So why do we require large format? The level of detail achieved in large format photography can reveal construction details and in this case the degradation of structure that is not captured in smaller formats. Perceptive correction using shift lenses is also an essential part of our large format photography practice. You can do perspective correction of a sort after capture in Photoshop but this ends up distorting the image. Here’s kind of what a normal camera sees looking up at a building, it distorts the building. This is what the perspective correction in a view camera can accomplish. The building is no longer distorted and this is perspective correction after capture in Photoshop and you can kind of see, it distorts the building. The lines are straight but it’s not an accurate representation of the building.
So HTP is not the only archival institution that is concerned about storage of digital data. The Internet Archive is doing a huge digitization of books project, and they are keeping the original books because they believe that only paper is authoritative and safe copy for the future. The Academy of Motion Picture Arts and Sciences did two studies examining digital preservation. The first in 2007 and the other one they released just recently in 2012 and their studies make clear the economic burdens of digital preservation. This is the cost to preserve one movie for one year, on film it’s $1000 dollars a year. That same film digitally is about $12,000 and this is pretty much across the board with every economic study I’ve seen. Digital preservation is generally about ten to twelve times more expensive than storing an equivalent analog product. All the major film studios have an ongoing economic interest in making money from their films are converting their films which are generally shot digitally onto film and film is what they’re preserving long term. The 2012 study made a couple of, I think remarkable observations, that “the archival system for digital materials that meets or exceeds the performance characteristics of traditional archives does not yet exist” and that analog materials made one hundred years ago were more likely to survive than the digital products produced today.
I’ve thrown around the term “digital preservation.” What does that really mean? I think this is a really great definition and I’ll read it real quick. “Digital preservation combines policies, strategies, and action to ensure access to reformat in born digital content regardless of the challenges of media failure and technological changes, and the goal of preservation is an accurate rending of authenticated content over time and I think that authenticated content is really key. That’s really difficult for an organization like us where we are accepting documentation as produced by other people authenticating that content is very difficult.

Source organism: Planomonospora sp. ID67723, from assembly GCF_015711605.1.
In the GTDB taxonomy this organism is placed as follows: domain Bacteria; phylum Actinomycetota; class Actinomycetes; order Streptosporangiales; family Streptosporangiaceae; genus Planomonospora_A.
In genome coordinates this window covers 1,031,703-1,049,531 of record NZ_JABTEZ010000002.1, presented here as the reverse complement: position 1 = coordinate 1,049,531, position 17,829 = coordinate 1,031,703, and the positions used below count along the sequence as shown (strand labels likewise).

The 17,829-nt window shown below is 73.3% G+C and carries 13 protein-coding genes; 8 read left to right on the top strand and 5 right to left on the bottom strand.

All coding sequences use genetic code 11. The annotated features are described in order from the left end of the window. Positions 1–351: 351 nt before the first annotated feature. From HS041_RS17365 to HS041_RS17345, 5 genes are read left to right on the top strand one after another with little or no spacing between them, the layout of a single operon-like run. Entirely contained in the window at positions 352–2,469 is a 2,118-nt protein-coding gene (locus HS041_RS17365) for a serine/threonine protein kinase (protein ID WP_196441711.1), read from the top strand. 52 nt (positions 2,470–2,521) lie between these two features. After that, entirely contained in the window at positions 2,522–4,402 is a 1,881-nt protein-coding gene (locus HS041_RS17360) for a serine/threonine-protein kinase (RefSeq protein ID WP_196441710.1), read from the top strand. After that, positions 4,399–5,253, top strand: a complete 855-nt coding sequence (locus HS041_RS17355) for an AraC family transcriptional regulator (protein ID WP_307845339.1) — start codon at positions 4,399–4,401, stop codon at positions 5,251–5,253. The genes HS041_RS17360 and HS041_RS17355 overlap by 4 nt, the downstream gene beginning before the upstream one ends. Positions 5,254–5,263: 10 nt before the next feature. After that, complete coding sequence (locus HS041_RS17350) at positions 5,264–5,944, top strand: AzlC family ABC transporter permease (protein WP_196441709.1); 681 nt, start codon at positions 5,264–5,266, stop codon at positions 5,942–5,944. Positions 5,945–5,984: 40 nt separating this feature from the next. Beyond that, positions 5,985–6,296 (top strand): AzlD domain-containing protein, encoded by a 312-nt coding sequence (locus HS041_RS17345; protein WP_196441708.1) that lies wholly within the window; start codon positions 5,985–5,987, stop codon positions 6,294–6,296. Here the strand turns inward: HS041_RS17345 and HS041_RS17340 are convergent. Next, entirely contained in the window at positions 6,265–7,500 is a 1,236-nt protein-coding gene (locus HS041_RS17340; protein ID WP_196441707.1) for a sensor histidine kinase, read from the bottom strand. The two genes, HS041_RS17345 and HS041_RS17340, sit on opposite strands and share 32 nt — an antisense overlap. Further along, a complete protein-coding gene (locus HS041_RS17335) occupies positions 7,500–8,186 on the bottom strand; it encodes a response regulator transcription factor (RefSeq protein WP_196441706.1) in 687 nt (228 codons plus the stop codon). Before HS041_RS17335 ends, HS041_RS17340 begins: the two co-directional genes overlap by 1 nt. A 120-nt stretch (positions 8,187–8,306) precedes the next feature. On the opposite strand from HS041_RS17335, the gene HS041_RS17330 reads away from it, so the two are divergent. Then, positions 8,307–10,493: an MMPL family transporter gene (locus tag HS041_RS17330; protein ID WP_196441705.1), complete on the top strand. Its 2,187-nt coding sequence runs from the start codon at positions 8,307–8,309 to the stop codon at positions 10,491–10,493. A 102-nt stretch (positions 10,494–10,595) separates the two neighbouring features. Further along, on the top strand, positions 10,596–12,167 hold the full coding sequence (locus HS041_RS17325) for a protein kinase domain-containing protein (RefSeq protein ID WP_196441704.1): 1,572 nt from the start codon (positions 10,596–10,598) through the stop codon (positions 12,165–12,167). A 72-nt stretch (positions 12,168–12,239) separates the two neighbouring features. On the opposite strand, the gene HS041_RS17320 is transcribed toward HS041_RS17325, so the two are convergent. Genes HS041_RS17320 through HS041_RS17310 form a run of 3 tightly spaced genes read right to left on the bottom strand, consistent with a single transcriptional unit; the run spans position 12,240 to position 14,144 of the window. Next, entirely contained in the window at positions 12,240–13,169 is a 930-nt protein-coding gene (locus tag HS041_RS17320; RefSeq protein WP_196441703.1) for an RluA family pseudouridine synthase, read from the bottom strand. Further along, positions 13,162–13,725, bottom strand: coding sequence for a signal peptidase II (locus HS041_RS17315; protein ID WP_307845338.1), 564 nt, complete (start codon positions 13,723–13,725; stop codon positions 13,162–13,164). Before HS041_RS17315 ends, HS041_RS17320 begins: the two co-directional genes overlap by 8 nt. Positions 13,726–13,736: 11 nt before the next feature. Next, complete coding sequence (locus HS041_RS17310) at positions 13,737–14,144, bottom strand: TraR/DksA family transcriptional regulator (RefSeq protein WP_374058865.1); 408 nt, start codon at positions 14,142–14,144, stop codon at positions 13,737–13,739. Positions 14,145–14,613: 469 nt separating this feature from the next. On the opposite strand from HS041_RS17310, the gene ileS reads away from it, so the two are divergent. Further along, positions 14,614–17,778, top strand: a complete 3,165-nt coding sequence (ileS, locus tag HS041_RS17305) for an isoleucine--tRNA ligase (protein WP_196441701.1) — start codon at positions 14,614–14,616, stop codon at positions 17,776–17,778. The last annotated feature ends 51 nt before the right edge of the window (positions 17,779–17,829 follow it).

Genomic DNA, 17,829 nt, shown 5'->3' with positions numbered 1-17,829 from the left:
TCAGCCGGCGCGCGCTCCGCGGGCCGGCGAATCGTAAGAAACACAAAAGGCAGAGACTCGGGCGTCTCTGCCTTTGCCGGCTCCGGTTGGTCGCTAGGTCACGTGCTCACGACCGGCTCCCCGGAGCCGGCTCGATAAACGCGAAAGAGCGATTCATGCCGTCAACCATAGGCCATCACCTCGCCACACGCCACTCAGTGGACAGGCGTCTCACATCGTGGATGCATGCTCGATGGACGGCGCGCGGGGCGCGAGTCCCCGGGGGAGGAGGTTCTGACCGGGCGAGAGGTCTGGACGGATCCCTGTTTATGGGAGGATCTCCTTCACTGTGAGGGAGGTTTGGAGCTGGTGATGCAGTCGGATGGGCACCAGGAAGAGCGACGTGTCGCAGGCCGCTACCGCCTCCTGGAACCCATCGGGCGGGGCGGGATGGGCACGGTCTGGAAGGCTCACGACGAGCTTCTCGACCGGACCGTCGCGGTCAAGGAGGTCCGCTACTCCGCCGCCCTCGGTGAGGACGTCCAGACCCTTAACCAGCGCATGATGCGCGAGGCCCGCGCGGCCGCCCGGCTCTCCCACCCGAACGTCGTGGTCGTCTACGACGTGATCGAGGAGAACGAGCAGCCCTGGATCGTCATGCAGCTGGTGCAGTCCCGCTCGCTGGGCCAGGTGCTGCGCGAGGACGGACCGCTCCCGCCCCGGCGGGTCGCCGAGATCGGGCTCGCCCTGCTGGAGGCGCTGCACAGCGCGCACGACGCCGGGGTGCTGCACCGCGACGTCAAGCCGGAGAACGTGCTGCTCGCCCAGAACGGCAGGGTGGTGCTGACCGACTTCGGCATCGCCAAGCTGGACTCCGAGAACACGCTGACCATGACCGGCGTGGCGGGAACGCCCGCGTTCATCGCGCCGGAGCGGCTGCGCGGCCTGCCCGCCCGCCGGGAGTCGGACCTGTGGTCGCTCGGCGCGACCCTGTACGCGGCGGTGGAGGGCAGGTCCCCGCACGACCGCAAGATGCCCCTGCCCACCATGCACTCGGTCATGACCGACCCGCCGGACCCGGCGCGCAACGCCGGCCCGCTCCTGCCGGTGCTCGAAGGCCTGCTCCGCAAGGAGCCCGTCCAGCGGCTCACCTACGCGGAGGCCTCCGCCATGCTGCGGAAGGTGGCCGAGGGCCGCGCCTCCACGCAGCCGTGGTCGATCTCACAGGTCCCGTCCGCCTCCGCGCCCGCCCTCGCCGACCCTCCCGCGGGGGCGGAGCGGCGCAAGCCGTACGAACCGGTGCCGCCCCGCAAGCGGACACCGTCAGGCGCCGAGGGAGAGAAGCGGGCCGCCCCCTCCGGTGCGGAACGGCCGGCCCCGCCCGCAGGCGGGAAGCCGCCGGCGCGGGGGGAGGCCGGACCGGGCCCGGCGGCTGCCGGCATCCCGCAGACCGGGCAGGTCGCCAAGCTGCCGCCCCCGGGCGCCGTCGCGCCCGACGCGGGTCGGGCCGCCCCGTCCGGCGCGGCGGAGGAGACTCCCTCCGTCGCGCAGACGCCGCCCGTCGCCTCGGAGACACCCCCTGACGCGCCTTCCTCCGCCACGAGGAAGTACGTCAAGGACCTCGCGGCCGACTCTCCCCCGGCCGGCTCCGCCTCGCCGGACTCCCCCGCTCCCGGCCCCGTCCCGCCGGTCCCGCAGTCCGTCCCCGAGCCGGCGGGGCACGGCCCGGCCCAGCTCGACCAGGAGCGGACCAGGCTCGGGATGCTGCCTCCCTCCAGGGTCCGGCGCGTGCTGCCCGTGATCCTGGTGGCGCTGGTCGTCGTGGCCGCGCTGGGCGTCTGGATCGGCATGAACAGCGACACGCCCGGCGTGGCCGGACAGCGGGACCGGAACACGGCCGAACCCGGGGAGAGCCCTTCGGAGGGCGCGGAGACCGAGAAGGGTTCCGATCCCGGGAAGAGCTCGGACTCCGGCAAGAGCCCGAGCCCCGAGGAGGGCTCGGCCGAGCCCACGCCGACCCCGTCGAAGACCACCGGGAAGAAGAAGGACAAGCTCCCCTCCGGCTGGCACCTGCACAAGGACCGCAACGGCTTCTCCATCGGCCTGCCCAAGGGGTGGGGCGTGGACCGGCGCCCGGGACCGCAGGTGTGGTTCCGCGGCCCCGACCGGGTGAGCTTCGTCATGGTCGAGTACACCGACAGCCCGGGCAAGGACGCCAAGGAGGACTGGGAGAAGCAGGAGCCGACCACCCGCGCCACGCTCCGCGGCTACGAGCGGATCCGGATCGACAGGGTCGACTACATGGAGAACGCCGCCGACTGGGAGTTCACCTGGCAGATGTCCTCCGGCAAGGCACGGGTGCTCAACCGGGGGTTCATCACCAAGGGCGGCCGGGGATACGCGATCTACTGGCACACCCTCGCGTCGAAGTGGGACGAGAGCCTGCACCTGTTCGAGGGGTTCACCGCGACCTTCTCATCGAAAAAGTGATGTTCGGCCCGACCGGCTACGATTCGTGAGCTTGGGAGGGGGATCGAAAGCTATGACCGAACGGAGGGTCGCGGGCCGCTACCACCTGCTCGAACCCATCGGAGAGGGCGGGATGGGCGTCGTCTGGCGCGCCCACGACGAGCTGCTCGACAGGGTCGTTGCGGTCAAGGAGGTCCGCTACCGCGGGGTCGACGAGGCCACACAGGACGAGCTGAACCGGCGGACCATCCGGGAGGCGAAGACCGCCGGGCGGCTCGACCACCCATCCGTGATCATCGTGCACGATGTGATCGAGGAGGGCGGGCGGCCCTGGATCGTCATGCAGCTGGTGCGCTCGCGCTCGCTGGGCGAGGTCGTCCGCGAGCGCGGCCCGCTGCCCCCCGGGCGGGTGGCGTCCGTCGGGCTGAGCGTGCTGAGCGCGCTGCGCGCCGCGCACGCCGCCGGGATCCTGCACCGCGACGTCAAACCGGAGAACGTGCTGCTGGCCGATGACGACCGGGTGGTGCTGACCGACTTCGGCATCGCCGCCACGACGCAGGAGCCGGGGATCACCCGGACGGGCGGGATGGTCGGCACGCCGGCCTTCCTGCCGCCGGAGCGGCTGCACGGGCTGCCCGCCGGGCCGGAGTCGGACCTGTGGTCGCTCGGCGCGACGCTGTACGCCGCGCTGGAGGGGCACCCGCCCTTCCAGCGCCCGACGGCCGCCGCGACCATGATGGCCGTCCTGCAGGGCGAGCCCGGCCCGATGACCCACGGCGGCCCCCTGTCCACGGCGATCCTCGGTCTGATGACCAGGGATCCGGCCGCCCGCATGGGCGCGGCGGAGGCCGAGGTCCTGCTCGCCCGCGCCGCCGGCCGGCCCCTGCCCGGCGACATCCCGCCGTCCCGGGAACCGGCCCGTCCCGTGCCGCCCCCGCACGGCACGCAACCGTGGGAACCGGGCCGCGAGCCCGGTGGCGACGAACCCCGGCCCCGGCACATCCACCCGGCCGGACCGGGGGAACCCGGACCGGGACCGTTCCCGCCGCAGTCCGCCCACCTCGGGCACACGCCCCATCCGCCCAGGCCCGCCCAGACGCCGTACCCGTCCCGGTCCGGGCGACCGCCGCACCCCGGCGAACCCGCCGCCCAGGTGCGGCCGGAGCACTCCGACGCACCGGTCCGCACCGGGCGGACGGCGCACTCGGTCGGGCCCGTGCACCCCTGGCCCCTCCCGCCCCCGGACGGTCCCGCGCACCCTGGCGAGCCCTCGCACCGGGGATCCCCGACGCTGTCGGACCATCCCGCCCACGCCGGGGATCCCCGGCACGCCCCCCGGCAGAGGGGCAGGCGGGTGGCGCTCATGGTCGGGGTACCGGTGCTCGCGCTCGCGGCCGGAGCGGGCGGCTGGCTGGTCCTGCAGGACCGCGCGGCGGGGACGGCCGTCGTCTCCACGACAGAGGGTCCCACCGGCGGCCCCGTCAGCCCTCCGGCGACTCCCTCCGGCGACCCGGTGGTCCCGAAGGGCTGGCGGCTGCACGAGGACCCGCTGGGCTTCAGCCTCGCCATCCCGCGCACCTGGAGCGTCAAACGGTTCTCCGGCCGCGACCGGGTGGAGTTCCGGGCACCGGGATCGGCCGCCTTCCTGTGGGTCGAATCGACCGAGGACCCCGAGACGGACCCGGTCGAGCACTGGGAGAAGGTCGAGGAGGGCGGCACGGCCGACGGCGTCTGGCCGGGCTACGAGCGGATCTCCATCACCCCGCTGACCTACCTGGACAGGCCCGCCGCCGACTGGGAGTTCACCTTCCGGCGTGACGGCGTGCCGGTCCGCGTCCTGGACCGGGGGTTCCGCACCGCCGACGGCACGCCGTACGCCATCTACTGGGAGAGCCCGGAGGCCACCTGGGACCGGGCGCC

Digital objects need to be sustainable to be preserved and media degradation happens very quickly regardless of the media. Even things that were once touted as being archival like CD’s and DVD’s when they first came out, it was said that these are going to last one hundred years. Well now that they’ve been out for awhile and people are testing them, ten years is probably really the max that those will last. Byte rot of file errors occur regardless of storage media and at alarmingly fast rates.
Digital data has created an economic problem since digital archives require constant maintenance to be preserved through time. Driving up labor costs for archival storage at a time when federal agencies and just about everyone else are facing economic challenges and budget cuts. The kind of old archival paradigm of “store and ignore” is not possible for digital data. So on a very basic level, there are three essential components of digital preservation; backing up data which means having multiple copies on multiple media on multiple occasions, verification of data to protect against byte rot and human error through file validation and checksums and migration to combat technical obsolescence. And just kind of a quick review of how NPS is doing this. We do a pretty good job backing-up generally. NPS stores the majority of our data on lands and sands which are backed up but I was shocked recently. Last fall I went to a conference specifically for NPS archivists and museum professionals, and I was shocked at how many of those programs and parks are using hard drives to store data because they don’t have adequate storage space for IT infrastructure to store their data and it was over ninety percent of the people in that room, including HABS and HALS actually. So when you don’t have adequate IT storage space to store your basic data, storing really large 3-D files will be impossible for a lot of Parks.